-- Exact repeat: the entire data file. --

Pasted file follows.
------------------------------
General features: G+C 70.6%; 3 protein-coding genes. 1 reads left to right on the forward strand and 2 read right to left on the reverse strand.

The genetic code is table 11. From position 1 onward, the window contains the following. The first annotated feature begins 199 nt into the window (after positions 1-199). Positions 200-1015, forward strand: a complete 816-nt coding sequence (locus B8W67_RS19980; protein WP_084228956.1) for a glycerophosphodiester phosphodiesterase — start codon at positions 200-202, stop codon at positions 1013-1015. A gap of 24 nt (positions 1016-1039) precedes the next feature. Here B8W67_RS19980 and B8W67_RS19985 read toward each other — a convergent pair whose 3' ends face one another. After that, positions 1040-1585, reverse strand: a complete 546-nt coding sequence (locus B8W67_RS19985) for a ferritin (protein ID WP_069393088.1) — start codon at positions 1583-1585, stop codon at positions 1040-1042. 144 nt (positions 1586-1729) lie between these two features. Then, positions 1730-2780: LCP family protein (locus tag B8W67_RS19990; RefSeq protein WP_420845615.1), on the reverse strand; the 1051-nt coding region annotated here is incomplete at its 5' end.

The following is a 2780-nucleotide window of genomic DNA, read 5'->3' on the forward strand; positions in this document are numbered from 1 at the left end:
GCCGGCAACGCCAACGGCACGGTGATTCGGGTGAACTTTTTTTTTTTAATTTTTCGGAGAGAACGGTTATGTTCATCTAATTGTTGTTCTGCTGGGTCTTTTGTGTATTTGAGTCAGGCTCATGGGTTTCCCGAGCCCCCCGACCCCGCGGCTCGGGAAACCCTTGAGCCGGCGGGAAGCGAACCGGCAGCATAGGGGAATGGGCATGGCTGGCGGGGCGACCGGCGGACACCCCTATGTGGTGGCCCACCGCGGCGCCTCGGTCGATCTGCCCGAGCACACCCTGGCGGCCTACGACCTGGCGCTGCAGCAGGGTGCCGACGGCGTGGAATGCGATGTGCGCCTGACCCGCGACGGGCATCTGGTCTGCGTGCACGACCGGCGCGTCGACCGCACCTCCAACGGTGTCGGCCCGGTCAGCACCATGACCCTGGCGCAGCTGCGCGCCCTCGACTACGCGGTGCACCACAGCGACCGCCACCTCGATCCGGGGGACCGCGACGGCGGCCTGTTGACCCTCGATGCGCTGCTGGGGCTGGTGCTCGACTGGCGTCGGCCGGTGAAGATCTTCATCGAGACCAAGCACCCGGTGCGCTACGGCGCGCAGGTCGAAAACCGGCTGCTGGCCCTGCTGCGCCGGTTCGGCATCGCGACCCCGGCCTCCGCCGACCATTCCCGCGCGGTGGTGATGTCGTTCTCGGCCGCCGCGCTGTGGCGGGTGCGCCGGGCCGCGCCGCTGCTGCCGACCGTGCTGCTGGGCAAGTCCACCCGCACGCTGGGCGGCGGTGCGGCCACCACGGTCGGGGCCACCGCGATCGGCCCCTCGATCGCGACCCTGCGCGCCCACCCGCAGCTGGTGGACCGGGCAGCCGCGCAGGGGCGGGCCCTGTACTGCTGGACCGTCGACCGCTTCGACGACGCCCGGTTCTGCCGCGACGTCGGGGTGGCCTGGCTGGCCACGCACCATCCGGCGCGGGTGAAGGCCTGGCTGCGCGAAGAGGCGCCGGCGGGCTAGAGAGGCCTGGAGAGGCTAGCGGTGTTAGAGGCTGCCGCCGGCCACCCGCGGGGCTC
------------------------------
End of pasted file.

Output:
General features: G+C 70.6%; 3 protein-coding genes. 1 reads left to right on the forward strand and 2 read right to left on the reverse strand.

The genetic code is table 11. From position 1 onward, the window contains the following. The first annotated feature begins 199 nt into the window (after positions 1-199). Positions 200-1015, forward strand: a complete 816-nt coding sequence (locus B8W67_RS19980; protein WP_084228956.1) for a glycerophosphodiester phosphodiesterase — start codon at positions 200-202, stop codon at positions 1013-1015. A gap of 24 nt (positions 1016-1039) precedes the next feature. Here B8W67_RS19980 and B8W67_RS19985 read toward each other — a convergent pair whose 3' ends face one another. After that, positions 1040-1585, reverse strand: a complete 546-nt coding sequence (locus B8W67_RS19985) for a ferritin (protein ID WP_069393088.1) — start codon at positions 1583-1585, stop codon at positions 1040-1042. 144 nt (positions 1586-1729) lie between these two features. Then, positions 1730-2780: LCP family protein (locus tag B8W67_RS19990; RefSeq protein WP_420845615.1), on the reverse strand; the 1051-nt coding region annotated here is incomplete at its 5' end.

The following is a 2780-nucleotide window of genomic DNA, read 5'->3' on the forward strand; positions in this document are numbered from 1 at the left end:
GCCGGCAACGCCAACGGCACGGTGATTCGGGTGAACTTTTTTTTTTTAATTTTTCGGAGAGAACGGTTATGTTCATCTAATTGTTGTTCTGCTGGGTCTTTTGTGTATTTGAGTCAGGCTCATGGGTTTCCCGAGCCCCCCGACCCCGCGGCTCGGGAAACCCTTGAGCCGGCGGGAAGCGAACCGGCAGCATAGGGGAATGGGCATGGCTGGCGGGGCGACCGGCGGACACCCCTATGTGGTGGCCCACCGCGGCGCCTCGGTCGATCTGCCCGAGCACACCCTGGCGGCCTACGACCTGGCGCTGCAGCAGGGTGCCGACGGCGTGGAATGCGATGTGCGCCTGACCCGCGACGGGCATCTGGTCTGCGTGCACGACCGGCGCGTCGACCGCACCTCCAACGGTGTCGGCCCGGTCAGCACCATGACCCTGGCGCAGCTGCGCGCCCTCGACTACGCGGTGCACCACAGCGACCGCCACCTCGATCCGGGGGACCGCGACGGCGGCCTGTTGACCCTCGATGCGCTGCTGGGGCTGGTGCTCGACTGGCGTCGGCCGGTGAAGATCTTCATCGAGACCAAGCACCCGGTGCGCTACGGCGCGCAGGTCGAAAACCGGCTGCTGGCCCTGCTGCGCCGGTTCGGCATCGCGACCCCGGCCTCCGCCGACCATTCCCGCGCGGTGGTGATGTCGTTCTCGGCCGCCGCGCTGTGGCGGGTGCGCCGGGCCGCGCCGCTGCTGCCGACCGTGCTGCTGGGCAAGTCCACCCGCACGCTGGGCGGCGGTGCGGCCACCACGGTCGGGGCCACCGCGATCGGCCCCTCGATCGCGACCCTGCGCGCCCACCCGCAGCTGGTGGACCGGGCAGCCGCGCAGGGGCGGGCCCTGTACTGCTGGACCGTCGACCGCTTCGACGACGCCCGGTTCTGCCGCGACGTCGGGGTGGCCTGGCTGGCCACGCACCATCCGGCGCGGGTGAAGGCCTGGCTGCGCGAAGAGGCGCCGGCGGGCTAGAGAGGCCTGGAGAGGCTAGCGGTGTTAGAGGCTGCCGCCGGCCACCCGCGGGGCTC